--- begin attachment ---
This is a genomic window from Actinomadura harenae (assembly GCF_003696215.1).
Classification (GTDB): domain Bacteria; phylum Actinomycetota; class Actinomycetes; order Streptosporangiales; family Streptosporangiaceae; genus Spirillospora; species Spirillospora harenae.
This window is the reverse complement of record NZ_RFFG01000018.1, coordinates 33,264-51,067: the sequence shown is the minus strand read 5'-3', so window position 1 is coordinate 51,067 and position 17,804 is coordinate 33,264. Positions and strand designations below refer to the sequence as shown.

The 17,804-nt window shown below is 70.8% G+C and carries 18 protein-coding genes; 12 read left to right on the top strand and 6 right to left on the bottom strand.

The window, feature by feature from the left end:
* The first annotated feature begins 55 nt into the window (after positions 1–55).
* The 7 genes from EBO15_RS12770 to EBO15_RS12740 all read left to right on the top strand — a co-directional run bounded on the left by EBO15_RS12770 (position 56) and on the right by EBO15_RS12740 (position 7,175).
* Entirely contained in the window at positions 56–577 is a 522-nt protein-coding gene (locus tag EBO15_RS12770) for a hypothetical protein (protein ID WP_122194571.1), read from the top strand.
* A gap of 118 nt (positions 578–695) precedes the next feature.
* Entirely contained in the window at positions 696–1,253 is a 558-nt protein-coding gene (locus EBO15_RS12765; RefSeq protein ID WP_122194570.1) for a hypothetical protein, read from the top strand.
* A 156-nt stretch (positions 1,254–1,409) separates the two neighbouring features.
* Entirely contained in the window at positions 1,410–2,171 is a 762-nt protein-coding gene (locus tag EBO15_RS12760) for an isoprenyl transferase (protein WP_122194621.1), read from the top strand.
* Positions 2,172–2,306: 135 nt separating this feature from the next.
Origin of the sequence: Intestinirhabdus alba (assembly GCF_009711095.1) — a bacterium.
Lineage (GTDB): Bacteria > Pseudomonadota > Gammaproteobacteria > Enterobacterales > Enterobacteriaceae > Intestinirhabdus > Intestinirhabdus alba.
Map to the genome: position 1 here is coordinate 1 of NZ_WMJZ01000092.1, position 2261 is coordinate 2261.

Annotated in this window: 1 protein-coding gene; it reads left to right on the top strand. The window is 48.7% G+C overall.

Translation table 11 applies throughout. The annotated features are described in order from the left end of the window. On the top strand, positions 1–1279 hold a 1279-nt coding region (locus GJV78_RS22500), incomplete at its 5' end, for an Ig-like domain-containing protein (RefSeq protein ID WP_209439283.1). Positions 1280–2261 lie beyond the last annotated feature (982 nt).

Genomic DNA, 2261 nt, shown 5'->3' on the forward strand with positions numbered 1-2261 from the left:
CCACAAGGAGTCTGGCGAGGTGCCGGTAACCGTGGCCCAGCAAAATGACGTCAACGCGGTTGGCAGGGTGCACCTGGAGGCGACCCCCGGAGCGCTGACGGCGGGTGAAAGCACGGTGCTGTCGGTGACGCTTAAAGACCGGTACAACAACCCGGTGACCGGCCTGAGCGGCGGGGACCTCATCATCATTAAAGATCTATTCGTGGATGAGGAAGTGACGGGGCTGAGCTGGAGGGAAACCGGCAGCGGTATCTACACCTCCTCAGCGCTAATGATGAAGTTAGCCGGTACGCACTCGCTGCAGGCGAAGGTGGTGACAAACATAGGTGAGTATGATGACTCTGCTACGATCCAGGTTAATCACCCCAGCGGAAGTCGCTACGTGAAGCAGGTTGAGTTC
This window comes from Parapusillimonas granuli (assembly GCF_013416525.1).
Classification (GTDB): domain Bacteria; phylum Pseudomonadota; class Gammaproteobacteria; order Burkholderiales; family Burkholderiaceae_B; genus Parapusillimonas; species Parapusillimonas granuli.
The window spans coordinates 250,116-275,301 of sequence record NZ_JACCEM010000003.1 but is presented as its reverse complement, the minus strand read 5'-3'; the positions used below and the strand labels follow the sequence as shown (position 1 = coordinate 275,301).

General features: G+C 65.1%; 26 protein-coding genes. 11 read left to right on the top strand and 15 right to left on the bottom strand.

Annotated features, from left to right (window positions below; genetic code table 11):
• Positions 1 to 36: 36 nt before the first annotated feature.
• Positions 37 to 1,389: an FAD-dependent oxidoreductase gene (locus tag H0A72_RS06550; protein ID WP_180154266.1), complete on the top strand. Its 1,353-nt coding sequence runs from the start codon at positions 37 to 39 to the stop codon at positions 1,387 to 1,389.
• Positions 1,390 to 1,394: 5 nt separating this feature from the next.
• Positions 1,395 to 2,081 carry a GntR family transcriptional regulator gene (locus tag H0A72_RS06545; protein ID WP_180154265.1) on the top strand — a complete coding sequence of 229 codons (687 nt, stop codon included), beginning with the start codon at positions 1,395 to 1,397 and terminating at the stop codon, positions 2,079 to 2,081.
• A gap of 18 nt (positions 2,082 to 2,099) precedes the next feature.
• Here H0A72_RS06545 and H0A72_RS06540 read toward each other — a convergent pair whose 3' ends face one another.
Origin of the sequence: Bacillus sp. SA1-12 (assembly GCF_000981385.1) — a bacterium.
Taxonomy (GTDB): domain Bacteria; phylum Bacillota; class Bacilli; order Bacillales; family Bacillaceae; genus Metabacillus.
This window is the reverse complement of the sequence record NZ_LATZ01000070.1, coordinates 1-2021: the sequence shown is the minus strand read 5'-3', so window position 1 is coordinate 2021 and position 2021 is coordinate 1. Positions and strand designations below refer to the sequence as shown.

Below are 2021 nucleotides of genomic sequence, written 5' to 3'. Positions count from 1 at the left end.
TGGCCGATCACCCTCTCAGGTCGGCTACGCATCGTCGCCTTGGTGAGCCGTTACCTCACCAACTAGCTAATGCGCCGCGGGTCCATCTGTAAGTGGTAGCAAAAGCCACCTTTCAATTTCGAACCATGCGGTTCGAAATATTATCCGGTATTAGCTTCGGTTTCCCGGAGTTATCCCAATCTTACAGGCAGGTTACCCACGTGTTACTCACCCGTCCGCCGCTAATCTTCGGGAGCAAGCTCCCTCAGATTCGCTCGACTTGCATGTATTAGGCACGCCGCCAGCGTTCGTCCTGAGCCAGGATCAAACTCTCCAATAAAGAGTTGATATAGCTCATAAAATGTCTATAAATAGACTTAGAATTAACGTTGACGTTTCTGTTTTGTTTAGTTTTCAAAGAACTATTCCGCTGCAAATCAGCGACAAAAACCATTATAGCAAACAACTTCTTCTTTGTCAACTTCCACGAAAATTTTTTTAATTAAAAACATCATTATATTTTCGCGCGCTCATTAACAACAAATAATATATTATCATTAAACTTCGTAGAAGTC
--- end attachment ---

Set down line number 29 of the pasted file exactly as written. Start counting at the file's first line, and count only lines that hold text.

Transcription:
• Positions 1,395 to 2,081 carry a GntR family transcriptional regulator gene (locus tag H0A72_RS06545; protein ID WP_180154265.1) on the top strand — a complete coding sequence of 229 codons (687 nt, stop codon included), beginning with the start codon at positions 1,395 to 1,397 and terminating at the stop codon, positions 2,079 to 2,081.